The decision not to be a resister and the related subsequent decisions were the most difficult of my life. I decided to accept the draft in spite of my beliefs for one reason only, to maintain my political viability within the system. For years I have worked to prepare myself for a political life characterized by both practical political ability and concern for rapid social progress. It is a life I still feel compelled to try to lead. I do not think our system of government is by definition corrupt, however dangerous and inadequate it has been in recent years. (The society may be corrupt, but that is not the same thing, and if that is true we are all finished anyway.)
When the draft came, despite political convictions, I was having a hard time facing the prospect of fighting a war I had been fighting against, and that is why I contacted you. ROTC was the one way in which I could possibly, but not positively, avoid both Vietnam and the resistance. Going on with my education, even coming back to England, played no part in my decision to join ROTC. I am back here, and would have been at Arkansas Law School because there is nothing else I can do. I would like to have been able to take a year out perhaps to teach in a small college or work on some community action project and in the process to decide whether to attend law school or graduate school and how to begin putting what I have learned to use.
But the particulars of my personal life are not near as important to me as the principles involved. After I signed the ROTC letter of intent I began to wonder whether the compromise I had made with myself was not more objectionable than the draft would have been, because I had no interest in the ROTC program itself and all I seem to have done was to protect myself from physical harm. Also, I had begun to think that I had deceived you, not by lies--there were none--but by failing to tell you all of the things I'm telling you now. I doubt I had the mental coherence to articulate them then.
At that time, after we had made our agreement and you had sent my 1D deferment to my draft board, the anguish and loss of my self regard and self confidence really set in. I hardly slept for weeks and kept going by eating compulsively and reading until exhaustion brought sleep. Finally, on September 12 I stayed up all night writing a letter to the chairman of my draft board, saying basically what is in the preceding paragraph, thanking him for trying to help in a case where he really couldn't, and stating that I couldn't do the ROTC after all and would he please draft me as soon as possible.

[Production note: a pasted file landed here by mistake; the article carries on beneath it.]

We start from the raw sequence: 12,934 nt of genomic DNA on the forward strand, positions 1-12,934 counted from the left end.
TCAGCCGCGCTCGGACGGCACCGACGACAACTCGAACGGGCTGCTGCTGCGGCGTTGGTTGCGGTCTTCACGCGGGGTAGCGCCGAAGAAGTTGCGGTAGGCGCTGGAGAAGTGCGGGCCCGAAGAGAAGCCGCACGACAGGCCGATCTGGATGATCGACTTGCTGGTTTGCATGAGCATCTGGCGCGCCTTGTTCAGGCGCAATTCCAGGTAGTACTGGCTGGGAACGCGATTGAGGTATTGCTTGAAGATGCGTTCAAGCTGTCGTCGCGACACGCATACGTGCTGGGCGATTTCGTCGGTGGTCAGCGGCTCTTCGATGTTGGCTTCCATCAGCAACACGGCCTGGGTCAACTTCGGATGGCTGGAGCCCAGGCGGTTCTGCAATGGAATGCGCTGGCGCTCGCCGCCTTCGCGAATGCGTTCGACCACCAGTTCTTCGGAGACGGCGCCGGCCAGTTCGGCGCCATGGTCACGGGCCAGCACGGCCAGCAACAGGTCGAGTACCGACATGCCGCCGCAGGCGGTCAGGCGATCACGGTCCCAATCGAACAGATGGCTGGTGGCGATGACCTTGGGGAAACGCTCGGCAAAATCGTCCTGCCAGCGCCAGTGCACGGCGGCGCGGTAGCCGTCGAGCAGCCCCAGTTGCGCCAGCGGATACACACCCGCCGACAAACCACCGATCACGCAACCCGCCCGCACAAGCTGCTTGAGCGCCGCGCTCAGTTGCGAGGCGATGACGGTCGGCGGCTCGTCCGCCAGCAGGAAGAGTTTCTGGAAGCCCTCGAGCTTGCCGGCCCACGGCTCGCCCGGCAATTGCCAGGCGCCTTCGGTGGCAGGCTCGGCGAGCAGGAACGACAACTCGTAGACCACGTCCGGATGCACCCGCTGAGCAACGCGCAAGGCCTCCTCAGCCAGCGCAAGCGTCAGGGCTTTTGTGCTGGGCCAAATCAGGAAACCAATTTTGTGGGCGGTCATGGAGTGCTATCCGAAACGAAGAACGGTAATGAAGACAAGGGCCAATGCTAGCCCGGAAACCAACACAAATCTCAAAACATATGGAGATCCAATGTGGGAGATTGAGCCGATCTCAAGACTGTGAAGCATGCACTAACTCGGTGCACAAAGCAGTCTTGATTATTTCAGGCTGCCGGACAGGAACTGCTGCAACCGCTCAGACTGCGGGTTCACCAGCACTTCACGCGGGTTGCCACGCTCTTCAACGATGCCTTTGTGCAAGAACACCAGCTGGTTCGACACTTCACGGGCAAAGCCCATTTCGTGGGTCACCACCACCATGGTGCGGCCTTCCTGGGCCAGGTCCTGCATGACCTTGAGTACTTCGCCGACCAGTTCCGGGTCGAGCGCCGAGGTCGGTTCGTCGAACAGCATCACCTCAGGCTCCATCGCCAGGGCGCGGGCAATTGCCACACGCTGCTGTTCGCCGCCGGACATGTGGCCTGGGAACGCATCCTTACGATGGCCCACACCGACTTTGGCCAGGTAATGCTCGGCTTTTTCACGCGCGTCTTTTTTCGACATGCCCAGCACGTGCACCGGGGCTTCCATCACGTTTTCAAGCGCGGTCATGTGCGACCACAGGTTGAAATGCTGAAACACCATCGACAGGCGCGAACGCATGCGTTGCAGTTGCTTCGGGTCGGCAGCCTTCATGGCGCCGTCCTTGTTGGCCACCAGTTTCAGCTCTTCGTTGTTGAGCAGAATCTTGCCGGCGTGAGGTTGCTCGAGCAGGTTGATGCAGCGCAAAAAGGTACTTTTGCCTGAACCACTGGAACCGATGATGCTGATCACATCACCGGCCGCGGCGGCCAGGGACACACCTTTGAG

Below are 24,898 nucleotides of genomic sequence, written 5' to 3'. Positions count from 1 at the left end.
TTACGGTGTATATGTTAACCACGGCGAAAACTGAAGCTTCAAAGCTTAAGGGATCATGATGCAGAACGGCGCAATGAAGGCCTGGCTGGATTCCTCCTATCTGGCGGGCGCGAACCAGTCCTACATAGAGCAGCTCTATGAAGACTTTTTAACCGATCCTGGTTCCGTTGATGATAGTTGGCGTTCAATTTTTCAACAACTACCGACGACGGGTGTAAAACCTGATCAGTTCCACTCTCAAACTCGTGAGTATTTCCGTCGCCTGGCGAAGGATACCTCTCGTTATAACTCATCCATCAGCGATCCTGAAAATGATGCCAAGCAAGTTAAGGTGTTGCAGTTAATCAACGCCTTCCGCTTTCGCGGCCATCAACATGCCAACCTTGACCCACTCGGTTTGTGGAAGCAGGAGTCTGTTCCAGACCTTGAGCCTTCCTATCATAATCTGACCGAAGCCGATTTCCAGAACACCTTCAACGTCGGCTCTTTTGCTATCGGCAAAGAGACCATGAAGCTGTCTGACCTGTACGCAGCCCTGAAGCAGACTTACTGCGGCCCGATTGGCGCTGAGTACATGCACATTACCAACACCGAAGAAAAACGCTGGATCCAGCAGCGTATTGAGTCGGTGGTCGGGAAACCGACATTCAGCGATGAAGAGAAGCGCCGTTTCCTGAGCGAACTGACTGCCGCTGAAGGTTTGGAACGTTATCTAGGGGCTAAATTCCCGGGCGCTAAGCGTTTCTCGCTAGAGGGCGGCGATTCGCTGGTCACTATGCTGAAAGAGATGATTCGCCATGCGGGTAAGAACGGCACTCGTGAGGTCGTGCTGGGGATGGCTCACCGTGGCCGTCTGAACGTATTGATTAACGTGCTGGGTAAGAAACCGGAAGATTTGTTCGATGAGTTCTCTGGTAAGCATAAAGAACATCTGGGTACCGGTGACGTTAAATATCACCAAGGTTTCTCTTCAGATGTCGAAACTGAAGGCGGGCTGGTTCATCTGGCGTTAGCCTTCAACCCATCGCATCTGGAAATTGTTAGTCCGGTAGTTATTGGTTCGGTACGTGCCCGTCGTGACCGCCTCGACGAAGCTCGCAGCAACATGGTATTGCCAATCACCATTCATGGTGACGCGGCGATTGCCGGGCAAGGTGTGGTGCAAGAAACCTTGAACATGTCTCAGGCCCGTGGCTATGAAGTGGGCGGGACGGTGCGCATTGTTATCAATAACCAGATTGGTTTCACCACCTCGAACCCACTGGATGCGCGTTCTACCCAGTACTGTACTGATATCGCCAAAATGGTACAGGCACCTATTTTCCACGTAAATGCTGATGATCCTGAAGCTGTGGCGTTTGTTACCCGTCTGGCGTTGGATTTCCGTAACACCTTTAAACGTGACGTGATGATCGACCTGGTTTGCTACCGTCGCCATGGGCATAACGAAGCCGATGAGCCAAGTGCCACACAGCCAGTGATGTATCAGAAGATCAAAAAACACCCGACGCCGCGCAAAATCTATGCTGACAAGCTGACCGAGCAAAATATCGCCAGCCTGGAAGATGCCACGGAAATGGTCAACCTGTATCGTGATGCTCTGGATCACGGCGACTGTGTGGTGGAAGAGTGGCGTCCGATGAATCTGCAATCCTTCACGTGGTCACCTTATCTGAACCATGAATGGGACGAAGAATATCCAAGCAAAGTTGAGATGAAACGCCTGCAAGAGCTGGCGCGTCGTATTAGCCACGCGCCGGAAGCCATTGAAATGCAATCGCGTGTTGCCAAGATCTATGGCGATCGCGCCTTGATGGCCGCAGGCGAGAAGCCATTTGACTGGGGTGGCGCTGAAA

I never mailed the letter, but I did carry it with me every day until I got on the plane to return to England. I didn't mail the letter because I didn't see, in the end, how my going in the army and maybe going to Vietnam would achieve anything except a feeling that I had punished myself and gotten what I deserved. So I came back to England to try to make something of the second year of my Rhodes scholarship.
And that is where I am now, writing to you because you have been good to me and have a right to know what I think and feel. I am writing too in the hope that my telling this one story will help you understand more clearly how so many fine people have come to find themselves loving their country but loathing the military, to which you and other good men have devoted years, lifetimes and the best service you could give. To many of us, it is no longer clear what is service and what is dis-service, or if it is clear, the conclusion is likely to be illegal.